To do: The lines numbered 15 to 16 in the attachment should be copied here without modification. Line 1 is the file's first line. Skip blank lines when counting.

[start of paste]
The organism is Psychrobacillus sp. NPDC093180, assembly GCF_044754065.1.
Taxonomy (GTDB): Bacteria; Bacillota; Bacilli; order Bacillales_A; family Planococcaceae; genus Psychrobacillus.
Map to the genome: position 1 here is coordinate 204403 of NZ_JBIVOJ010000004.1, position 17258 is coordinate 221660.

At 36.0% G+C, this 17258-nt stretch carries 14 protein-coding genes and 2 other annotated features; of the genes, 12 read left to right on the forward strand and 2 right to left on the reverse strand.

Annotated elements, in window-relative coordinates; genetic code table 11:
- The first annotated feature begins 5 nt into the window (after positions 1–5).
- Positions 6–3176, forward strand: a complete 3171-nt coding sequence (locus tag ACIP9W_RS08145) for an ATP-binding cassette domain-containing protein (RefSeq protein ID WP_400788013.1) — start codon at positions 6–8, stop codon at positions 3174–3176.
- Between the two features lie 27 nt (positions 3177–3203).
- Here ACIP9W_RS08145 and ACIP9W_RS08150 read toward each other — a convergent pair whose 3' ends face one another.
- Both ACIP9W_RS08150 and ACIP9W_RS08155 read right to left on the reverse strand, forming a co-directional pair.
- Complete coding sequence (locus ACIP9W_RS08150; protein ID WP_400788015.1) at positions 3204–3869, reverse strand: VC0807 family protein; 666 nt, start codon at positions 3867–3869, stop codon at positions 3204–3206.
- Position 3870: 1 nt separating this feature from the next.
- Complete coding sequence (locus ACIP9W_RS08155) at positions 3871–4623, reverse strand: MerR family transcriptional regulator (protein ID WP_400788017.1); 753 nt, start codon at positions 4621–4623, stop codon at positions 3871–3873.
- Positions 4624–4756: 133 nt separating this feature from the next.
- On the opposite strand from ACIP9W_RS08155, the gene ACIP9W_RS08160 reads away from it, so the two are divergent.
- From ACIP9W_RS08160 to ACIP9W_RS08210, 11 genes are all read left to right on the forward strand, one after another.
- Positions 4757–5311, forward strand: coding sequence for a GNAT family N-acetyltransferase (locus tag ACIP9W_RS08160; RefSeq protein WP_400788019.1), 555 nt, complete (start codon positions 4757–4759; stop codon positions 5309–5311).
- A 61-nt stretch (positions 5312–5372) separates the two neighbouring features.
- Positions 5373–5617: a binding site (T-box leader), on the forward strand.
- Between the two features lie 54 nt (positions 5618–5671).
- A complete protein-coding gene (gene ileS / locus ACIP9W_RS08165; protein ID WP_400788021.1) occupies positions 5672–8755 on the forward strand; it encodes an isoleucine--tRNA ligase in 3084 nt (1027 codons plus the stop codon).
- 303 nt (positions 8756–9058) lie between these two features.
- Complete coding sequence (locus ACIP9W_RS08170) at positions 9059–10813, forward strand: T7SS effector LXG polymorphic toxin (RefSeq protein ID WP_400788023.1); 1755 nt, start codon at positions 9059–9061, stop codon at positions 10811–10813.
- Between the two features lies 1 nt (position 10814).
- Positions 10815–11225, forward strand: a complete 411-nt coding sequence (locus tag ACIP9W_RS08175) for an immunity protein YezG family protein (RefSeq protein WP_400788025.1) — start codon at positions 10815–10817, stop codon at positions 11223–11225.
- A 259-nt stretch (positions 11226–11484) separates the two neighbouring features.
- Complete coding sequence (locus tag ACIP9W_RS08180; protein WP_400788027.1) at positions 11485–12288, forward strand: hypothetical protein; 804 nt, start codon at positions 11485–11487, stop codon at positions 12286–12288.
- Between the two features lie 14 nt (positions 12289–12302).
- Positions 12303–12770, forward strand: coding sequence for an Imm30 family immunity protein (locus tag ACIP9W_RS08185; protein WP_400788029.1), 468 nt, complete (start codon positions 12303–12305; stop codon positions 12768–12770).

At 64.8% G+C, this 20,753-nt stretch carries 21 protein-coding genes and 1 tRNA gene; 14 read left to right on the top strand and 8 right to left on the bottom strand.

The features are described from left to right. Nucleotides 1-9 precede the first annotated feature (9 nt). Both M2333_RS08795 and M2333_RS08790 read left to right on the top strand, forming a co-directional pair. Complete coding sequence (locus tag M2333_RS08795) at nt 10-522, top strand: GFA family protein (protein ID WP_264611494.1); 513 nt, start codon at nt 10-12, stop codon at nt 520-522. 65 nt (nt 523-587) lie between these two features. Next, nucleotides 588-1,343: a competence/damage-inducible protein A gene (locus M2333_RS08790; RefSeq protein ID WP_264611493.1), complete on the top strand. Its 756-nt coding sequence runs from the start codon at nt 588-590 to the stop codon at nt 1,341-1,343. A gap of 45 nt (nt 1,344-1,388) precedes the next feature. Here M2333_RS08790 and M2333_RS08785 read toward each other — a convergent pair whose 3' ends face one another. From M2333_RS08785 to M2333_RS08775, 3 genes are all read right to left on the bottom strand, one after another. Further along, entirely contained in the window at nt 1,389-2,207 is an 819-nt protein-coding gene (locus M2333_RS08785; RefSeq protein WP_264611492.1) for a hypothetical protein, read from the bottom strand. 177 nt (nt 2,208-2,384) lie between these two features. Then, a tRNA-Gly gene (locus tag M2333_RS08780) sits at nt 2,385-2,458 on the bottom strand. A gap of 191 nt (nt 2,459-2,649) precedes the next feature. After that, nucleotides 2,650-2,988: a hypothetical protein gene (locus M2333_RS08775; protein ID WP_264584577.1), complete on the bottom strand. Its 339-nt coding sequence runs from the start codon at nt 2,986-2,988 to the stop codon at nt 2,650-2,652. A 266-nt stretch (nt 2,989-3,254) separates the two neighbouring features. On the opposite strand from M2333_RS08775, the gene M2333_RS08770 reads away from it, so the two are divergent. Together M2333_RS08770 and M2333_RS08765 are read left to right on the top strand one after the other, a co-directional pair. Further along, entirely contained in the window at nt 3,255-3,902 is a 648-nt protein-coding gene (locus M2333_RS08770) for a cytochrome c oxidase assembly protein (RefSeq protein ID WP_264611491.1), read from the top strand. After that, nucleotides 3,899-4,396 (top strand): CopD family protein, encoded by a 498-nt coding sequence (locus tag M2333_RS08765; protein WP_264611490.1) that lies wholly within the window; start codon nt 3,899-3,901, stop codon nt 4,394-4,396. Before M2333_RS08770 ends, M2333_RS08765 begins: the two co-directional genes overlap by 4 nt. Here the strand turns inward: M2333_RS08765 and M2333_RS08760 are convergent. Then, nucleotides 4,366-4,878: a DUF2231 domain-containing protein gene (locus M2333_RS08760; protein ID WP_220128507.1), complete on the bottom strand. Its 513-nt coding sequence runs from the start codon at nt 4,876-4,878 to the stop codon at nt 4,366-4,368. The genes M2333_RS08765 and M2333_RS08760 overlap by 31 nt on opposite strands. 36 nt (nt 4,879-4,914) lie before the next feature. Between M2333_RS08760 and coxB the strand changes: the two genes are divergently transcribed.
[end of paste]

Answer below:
- On the opposite strand from ACIP9W_RS08155, the gene ACIP9W_RS08160 reads away from it, so the two are divergent.
- From ACIP9W_RS08160 to ACIP9W_RS08210, 11 genes are all read left to right on the forward strand, one after another.